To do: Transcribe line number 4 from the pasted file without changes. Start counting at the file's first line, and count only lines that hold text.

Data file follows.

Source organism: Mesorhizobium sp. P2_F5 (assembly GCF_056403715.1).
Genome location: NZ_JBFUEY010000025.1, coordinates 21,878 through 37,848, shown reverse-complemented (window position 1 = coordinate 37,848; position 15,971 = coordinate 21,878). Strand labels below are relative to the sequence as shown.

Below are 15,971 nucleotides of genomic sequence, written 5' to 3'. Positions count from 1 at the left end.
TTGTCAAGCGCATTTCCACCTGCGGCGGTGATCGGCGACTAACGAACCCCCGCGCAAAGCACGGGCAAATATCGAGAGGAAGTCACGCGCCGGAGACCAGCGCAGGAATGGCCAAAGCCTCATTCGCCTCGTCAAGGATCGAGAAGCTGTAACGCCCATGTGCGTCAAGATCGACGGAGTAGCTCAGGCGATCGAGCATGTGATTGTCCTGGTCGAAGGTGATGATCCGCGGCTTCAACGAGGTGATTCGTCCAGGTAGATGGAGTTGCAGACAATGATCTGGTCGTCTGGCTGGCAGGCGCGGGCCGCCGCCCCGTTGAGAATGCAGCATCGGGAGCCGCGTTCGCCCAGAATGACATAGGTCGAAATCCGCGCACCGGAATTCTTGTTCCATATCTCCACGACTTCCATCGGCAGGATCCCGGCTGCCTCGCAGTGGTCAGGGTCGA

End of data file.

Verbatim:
TTGTCAAGCGCATTTCCACCTGCGGCGGTGATCGGCGACTAACGAACCCCCGCGCAAAGCACGGGCAAATATCGAGAGGAAGTCACGCGCCGGAGACCAGCGCAGGAATGGCCAAAGCCTCATTCGCCTCGTCAAGGATCGAGAAGCTGTAACGCCCATGTGCGTCAAGATCGACGGAGTAGCTCAGGCGATCGAGCATGTGATTGTCCTGGTCGAAGGTGATGATCCGCGGCTTCAACGAGGTGATTCGTCCAGGTAGATGGAGTTGCAGACAATGATCTGGTCGTCTGGCTGGCAGGCGCGGGCCGCCGCCCCGTTGAGAATGCAGCATCGGGAGCCGCGTTCGCCCAGAATGACATAGGTCGAAATCCGCGCACCGGAATTCTTGTTCCATATCTCCACGACTTCCATCGGCAGGATCCCGGCTGCCTCGCAGTGGTCAGGGTCGA